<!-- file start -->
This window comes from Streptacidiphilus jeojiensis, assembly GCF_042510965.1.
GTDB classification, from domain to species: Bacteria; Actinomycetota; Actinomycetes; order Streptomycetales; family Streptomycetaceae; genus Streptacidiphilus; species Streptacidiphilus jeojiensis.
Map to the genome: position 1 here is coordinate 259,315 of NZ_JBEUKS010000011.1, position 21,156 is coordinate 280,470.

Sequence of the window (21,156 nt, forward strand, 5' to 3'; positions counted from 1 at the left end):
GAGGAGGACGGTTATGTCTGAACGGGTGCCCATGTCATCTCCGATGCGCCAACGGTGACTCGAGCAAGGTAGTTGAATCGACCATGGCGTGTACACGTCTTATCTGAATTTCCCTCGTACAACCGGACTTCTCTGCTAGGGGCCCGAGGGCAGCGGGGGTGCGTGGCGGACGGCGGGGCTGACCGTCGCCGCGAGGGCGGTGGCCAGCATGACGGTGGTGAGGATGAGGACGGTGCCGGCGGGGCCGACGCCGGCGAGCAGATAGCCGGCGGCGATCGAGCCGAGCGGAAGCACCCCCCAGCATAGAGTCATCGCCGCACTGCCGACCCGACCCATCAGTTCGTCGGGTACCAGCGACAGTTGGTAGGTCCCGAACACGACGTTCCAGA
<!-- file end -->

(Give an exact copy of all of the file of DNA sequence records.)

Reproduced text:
This window comes from Streptacidiphilus jeojiensis, assembly GCF_042510965.1.
GTDB classification, from domain to species: Bacteria; Actinomycetota; Actinomycetes; order Streptomycetales; family Streptomycetaceae; genus Streptacidiphilus; species Streptacidiphilus jeojiensis.
Map to the genome: position 1 here is coordinate 259,315 of NZ_JBEUKS010000011.1, position 21,156 is coordinate 280,470.

Sequence of the window (21,156 nt, forward strand, 5' to 3'; positions counted from 1 at the left end):
GAGGAGGACGGTTATGTCTGAACGGGTGCCCATGTCATCTCCGATGCGCCAACGGTGACTCGAGCAAGGTAGTTGAATCGACCATGGCGTGTACACGTCTTATCTGAATTTCCCTCGTACAACCGGACTTCTCTGCTAGGGGCCCGAGGGCAGCGGGGGTGCGTGGCGGACGGCGGGGCTGACCGTCGCCGCGAGGGCGGTGGCCAGCATGACGGTGGTGAGGATGAGGACGGTGCCGGCGGGGCCGACGCCGGCGAGCAGATAGCCGGCGGCGATCGAGCCGAGCGGAAGCACCCCCCAGCATAGAGTCATCGCCGCACTGCCGACCCGACCCATCAGTTCGTCGGGTACCAGCGACAGTTGGTAGGTCCCGAACACGACGTTCCAGA